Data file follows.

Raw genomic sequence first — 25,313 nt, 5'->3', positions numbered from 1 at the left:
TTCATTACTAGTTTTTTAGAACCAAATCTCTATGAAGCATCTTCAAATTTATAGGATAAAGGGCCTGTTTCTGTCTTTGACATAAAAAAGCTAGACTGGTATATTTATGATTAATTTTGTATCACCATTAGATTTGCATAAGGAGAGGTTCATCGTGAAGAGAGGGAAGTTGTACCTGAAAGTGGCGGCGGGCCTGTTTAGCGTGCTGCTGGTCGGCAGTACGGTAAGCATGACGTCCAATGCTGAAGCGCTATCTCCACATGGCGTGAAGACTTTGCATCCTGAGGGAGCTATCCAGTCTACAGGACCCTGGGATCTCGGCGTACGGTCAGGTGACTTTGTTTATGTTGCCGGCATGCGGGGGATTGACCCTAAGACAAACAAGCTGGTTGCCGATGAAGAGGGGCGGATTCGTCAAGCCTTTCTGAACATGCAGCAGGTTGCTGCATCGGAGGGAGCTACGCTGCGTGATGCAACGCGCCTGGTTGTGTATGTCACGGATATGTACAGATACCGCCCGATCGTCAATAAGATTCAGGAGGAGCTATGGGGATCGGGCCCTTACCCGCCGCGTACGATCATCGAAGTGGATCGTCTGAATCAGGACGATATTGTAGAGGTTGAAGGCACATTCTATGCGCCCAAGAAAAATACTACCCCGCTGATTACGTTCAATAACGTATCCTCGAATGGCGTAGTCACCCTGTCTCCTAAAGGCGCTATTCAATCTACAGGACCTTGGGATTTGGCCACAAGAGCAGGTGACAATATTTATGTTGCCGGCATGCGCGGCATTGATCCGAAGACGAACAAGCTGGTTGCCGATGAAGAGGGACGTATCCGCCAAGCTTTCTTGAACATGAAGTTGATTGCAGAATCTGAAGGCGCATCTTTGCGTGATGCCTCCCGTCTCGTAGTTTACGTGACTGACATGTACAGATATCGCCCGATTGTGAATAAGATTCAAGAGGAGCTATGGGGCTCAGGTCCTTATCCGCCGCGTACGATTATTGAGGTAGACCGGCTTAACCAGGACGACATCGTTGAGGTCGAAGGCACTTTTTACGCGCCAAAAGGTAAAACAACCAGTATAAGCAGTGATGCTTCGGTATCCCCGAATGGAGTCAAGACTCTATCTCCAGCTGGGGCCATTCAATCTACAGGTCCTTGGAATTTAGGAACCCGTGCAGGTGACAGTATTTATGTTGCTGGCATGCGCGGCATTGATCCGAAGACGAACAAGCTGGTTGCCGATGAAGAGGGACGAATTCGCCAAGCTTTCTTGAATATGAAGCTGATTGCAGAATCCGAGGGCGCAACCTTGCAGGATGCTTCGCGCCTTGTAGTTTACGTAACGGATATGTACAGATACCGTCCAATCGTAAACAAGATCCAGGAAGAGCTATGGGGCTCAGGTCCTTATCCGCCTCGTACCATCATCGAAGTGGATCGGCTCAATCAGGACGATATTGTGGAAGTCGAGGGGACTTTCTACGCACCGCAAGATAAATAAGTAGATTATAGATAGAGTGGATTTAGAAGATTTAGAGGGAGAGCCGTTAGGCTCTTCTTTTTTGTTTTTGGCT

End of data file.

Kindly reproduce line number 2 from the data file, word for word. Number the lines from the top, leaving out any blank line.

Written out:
TTCATTACTAGTTTTTTAGAACCAAATCTCTATGAAGCATCTTCAAATTTATAGGATAAAGGGCCTGTTTCTGTCTTTGACATAAAAAAGCTAGACTGGTATATTTATGATTAATTTTGTATCACCATTAGATTTGCATAAGGAGAGGTTCATCGTGAAGAGAGGGAAGTTGTACCTGAAAGTGGCGGCGGGCCTGTTTAGCGTGCTGCTGGTCGGCAGTACGGTAAGCATGACGTCCAATGCTGAAGCGCTATCTCCACATGGCGTGAAGACTTTGCATCCTGAGGGAGCTATCCAGTCTACAGGACCCTGGGATCTCGGCGTACGGTCAGGTGACTTTGTTTATGTTGCCGGCATGCGGGGGATTGACCCTAAGACAAACAAGCTGGTTGCCGATGAAGAGGGGCGGATTCGTCAAGCCTTTCTGAACATGCAGCAGGTTGCTGCATCGGAGGGAGCTACGCTGCGTGATGCAACGCGCCTGGTTGTGTATGTCACGGATATGTACAGATACCGCCCGATCGTCAATAAGATTCAGGAGGAGCTATGGGGATCGGGCCCTTACCCGCCGCGTACGATCATCGAAGTGGATCGTCTGAATCAGGACGATATTGTAGAGGTTGAAGGCACATTCTATGCGCCCAAGAAAAATACTACCCCGCTGATTACGTTCAATAACGTATCCTCGAATGGCGTAGTCACCCTGTCTCCTAAAGGCGCTATTCAATCTACAGGACCTTGGGATTTGGCCACAAGAGCAGGTGACAATATTTATGTTGCCGGCATGCGCGGCATTGATCCGAAGACGAACAAGCTGGTTGCCGATGAAGAGGGACGTATCCGCCAAGCTTTCTTGAACATGAAGTTGATTGCAGAATCTGAAGGCGCATCTTTGCGTGATGCCTCCCGTCTCGTAGTTTACGTGACTGACATGTACAGATATCGCCCGATTGTGAATAAGATTCAAGAGGAGCTATGGGGCTCAGGTCCTTATCCGCCGCGTACGATTATTGAGGTAGACCGGCTTAACCAGGACGACATCGTTGAGGTCGAAGGCACTTTTTACGCGCCAAAAGGTAAAACAACCAGTATAAGCAGTGATGCTTCGGTATCCCCGAATGGAGTCAAGACTCTATCTCCAGCTGGGGCCATTCAATCTACAGGTCCTTGGAATTTAGGAACCCGTGCAGGTGACAGTATTTATGTTGCTGGCATGCGCGGCATTGATCCGAAGACGAACAAGCTGGTTGCCGATGAAGAGGGACGAATTCGCCAAGCTTTCTTGAATATGAAGCTGATTGCAGAATCCGAGGGCGCAACCTTGCAGGATGCTTCGCGCCTTGTAGTTTACGTAACGGATATGTACAGATACCGTCCAATCGTAAACAAGATCCAGGAAGAGCTATGGGGCTCAGGTCCTTATCCGCCTCGTACCATCATCGAAGTGGATCGGCTCAATCAGGACGATATTGTGGAAGTCGAGGGGACTTTCTACGCACCGCAAGATAAATAAGTAGATTATAGATAGAGTGGATTTAGAAGATTTAGAGGGAGAGCCGTTAGGCTCTTCTTTTTTGTTTTTGGCT